Philadelphia was the first city to partner with Citizenvestor and post a project on the crowdfunding platform, which focuses specifically on civic works. Some might consider the experiment a failure. The project, called TreePhilly—an effort to plant trees around the city—did not reach its fundraising goal. But the experience, Bellows says, introduced different departments to new funding sources, and also taught those involved that future crowdfunding projects should be more tailored to a particular community in order to promote engagement. The initial pilot paved the way for more campaigns that went on to be successful, including a community garden at the River Recreation Center. The partnership with Philadelphia also helped to launch Citizenvestor, a Tampa-based startup, on a larger scale, leading to further partnerships with 170 other municipalities, including Chicago and Boston.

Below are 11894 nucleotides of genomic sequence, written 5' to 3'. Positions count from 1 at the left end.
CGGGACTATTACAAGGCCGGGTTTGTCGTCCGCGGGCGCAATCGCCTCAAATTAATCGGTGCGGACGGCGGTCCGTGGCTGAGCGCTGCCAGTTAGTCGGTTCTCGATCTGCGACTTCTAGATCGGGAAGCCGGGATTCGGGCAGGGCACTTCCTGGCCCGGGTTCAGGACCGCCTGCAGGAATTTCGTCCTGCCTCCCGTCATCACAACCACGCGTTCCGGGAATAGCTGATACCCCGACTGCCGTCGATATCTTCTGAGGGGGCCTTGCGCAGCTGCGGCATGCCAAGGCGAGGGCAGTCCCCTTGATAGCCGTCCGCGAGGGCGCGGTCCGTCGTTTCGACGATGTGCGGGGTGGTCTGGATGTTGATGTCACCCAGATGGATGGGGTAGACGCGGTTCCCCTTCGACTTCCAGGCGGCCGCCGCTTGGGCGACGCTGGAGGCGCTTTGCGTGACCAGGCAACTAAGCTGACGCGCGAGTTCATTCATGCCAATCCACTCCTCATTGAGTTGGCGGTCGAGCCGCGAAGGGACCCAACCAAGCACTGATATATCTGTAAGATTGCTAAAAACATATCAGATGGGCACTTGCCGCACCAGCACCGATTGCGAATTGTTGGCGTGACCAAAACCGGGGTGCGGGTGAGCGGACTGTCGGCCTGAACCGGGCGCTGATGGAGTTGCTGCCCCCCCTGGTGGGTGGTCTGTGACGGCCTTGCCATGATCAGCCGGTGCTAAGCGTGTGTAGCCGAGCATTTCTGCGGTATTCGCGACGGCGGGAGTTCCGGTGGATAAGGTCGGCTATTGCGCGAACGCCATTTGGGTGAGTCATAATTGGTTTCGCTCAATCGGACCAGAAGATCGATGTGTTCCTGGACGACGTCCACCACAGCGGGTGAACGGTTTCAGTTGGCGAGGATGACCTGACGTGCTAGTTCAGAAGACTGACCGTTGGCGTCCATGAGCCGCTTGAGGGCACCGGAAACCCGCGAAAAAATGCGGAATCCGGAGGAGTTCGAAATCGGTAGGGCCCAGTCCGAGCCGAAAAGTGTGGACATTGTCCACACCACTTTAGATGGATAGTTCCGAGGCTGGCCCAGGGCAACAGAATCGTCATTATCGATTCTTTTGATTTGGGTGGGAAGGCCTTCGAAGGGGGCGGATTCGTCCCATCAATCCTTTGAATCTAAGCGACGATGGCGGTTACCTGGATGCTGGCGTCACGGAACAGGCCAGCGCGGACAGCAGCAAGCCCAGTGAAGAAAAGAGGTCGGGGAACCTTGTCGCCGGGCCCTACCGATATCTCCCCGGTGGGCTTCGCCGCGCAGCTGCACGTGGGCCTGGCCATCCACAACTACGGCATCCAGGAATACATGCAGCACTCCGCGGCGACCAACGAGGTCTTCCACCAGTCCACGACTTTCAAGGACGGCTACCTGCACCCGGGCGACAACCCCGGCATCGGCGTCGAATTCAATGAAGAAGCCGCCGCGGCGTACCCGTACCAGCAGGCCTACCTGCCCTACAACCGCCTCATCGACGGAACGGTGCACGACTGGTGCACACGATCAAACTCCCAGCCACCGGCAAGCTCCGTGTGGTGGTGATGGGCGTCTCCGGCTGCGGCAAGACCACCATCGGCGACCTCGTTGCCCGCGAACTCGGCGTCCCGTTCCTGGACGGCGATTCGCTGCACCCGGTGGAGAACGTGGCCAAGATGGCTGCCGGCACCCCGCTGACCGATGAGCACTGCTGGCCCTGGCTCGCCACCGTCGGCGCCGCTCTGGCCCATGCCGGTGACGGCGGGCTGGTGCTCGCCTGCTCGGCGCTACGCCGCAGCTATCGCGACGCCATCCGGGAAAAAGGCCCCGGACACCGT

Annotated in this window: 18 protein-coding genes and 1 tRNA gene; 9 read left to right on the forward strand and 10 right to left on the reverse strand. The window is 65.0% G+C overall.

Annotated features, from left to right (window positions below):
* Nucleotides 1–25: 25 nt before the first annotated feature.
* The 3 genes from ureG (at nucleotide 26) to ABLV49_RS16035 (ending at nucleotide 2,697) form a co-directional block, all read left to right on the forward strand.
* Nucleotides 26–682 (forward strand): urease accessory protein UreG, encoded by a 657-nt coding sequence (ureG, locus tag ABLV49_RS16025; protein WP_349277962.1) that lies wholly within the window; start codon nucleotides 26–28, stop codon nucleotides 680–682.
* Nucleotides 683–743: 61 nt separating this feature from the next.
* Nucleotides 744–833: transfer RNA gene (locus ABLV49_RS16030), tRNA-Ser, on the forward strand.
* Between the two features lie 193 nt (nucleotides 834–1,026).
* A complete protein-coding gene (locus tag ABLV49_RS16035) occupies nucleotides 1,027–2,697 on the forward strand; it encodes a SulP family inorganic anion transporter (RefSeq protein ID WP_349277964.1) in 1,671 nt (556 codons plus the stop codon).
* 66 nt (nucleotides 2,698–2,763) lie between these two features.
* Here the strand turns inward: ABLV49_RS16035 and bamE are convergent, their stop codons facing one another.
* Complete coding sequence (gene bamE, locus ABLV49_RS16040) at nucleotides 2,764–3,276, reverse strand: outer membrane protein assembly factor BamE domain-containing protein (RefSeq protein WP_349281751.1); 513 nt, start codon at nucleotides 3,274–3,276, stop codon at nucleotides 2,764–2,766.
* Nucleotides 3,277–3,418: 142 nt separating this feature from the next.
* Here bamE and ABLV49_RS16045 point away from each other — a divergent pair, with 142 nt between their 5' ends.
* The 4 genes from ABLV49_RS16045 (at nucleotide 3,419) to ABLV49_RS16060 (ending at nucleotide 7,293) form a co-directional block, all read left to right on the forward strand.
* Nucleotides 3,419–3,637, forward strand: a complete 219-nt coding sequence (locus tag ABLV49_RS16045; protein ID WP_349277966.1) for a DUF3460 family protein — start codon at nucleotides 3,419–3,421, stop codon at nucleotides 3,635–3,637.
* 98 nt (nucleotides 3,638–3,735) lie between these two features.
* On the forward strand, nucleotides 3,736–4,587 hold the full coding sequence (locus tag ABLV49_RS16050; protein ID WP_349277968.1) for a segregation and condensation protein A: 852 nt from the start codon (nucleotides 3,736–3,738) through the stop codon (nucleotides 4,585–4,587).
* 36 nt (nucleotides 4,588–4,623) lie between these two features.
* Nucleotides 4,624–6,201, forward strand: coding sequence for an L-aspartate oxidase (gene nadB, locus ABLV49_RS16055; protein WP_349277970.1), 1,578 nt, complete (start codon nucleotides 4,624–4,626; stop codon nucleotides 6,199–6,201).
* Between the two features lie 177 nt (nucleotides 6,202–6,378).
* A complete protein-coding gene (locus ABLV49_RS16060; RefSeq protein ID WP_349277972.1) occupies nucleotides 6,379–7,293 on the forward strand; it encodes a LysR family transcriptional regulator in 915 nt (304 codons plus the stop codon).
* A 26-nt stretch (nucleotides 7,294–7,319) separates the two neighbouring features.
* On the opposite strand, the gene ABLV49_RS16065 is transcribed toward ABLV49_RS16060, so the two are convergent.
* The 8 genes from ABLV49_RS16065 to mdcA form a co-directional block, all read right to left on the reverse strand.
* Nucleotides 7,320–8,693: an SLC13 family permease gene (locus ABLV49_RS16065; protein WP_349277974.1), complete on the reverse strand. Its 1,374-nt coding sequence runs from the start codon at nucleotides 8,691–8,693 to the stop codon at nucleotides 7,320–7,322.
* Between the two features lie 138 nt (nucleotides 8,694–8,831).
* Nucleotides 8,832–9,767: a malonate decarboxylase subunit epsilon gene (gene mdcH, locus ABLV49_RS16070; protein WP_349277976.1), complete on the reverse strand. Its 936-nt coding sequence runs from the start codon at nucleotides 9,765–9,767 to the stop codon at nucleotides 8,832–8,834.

One experiment that has been replicated in several other places is Boston's City Hall to Go, a mobile truck derived from the success and popularity of food trucks, that now stops in neighborhoods and offers direct access to civic services, like requesting parking permits and paying property taxes. The "mobile City Hall" offered 50 services and completed 4,050 transactions by the end of 2014, leading to similar programs in Vancouver, British Columbia and Evanston, Illinois.
The risks by Urban Mechanics are calculated ones, of course, and in taking them, governments exercise greater freedom to test different strategies and tools. “The office allows the government to have the dexterity to operate on day-to-day operations and to carve out resources that focus on innovation.” says Nigel Jacob, a co-chair in Boston. “Unless people are focused on the broader future, the immediate concerns of tomorrow will take precedence.”